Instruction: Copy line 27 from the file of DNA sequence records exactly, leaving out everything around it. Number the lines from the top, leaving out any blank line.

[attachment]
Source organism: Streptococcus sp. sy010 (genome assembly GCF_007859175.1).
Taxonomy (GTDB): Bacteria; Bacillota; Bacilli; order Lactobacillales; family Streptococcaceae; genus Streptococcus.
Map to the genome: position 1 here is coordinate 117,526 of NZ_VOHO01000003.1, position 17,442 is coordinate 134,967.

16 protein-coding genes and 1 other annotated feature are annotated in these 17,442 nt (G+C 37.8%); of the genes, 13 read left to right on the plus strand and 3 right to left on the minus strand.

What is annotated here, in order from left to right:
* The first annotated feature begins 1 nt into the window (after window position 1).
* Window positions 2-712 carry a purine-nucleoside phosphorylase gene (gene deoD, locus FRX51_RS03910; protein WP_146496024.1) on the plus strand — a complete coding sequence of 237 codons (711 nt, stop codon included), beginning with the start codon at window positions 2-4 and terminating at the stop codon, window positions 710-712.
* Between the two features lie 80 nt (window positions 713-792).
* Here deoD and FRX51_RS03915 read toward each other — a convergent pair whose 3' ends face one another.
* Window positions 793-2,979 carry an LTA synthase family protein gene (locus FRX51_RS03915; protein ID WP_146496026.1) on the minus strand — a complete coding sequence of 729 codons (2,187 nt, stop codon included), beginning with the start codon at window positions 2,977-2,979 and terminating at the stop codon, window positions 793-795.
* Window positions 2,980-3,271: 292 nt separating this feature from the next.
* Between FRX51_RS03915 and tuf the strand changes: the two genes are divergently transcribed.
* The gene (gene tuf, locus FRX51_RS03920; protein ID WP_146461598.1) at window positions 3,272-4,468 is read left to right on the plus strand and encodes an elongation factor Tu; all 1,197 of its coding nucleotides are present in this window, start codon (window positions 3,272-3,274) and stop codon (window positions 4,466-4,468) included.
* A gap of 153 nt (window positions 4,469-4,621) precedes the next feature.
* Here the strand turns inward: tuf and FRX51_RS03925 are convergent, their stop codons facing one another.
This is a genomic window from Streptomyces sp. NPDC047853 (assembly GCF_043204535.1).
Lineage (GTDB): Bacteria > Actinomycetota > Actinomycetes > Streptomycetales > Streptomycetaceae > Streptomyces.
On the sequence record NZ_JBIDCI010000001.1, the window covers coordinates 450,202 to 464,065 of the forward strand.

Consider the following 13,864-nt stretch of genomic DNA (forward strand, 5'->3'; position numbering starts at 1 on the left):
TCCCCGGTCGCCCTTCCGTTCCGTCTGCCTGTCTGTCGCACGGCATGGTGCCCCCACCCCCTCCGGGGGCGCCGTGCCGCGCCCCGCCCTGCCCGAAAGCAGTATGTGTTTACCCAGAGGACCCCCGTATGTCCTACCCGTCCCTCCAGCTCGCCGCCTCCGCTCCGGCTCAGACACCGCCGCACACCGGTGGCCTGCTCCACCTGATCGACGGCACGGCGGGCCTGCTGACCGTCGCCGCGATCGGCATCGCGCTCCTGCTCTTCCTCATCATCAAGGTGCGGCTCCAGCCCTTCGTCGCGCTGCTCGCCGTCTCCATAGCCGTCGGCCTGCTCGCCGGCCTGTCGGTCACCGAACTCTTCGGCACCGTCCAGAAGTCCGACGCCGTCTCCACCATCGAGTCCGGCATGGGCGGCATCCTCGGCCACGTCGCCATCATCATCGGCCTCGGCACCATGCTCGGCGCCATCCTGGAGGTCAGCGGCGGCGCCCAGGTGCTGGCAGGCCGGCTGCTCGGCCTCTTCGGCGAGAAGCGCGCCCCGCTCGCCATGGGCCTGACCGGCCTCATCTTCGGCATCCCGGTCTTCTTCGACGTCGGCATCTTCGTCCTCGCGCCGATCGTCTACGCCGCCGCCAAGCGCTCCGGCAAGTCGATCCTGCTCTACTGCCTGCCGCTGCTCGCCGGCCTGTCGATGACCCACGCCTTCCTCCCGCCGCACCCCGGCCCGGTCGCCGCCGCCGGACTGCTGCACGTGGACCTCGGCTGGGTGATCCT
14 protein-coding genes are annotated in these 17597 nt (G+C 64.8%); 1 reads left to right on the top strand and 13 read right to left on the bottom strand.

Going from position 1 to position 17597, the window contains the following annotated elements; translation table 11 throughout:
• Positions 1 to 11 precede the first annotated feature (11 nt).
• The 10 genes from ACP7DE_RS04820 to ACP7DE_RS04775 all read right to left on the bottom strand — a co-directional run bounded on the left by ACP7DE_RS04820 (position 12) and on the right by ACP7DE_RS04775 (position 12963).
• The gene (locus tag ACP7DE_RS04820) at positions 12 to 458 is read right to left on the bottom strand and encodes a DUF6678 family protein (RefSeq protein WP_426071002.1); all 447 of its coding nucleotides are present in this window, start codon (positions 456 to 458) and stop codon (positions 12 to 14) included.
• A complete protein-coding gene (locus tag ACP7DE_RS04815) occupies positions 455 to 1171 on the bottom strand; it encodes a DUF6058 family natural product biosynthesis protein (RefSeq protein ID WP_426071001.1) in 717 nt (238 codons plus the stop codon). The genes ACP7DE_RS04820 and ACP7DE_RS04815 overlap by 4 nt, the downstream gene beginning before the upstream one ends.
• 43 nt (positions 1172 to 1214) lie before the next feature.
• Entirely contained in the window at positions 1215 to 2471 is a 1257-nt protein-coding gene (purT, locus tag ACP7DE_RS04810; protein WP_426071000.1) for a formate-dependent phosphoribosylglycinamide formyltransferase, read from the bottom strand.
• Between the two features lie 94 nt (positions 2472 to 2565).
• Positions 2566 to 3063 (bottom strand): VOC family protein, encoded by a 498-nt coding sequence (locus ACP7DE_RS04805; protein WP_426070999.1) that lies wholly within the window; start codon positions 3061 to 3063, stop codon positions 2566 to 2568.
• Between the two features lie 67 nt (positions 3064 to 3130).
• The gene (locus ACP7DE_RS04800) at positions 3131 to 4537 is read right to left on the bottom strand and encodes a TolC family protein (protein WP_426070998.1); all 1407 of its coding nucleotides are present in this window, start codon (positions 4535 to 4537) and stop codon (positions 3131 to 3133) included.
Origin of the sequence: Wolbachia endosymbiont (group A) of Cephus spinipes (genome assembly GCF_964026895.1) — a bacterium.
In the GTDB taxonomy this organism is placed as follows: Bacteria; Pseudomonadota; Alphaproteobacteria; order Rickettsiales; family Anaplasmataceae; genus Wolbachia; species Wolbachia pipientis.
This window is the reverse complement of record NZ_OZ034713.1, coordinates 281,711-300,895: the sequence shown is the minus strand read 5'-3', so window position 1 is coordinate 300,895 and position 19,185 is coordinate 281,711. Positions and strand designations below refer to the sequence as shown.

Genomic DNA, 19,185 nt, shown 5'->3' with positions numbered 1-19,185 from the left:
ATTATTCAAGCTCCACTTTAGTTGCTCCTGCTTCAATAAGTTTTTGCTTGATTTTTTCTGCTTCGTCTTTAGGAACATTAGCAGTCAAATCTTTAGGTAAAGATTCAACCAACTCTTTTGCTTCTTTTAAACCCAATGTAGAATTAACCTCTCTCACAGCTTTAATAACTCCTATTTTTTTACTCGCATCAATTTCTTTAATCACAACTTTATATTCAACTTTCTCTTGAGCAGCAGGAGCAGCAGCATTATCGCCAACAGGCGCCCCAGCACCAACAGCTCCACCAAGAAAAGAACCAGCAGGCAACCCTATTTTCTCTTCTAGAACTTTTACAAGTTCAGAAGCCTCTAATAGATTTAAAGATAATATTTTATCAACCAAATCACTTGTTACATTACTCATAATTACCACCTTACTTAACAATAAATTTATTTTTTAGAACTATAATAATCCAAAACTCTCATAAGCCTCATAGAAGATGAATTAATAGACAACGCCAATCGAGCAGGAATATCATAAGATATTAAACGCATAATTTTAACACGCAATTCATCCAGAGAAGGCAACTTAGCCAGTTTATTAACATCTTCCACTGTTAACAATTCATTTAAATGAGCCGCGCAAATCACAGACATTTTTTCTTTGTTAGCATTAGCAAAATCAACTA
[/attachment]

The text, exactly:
• 43 nt (positions 1172 to 1214) lie before the next feature.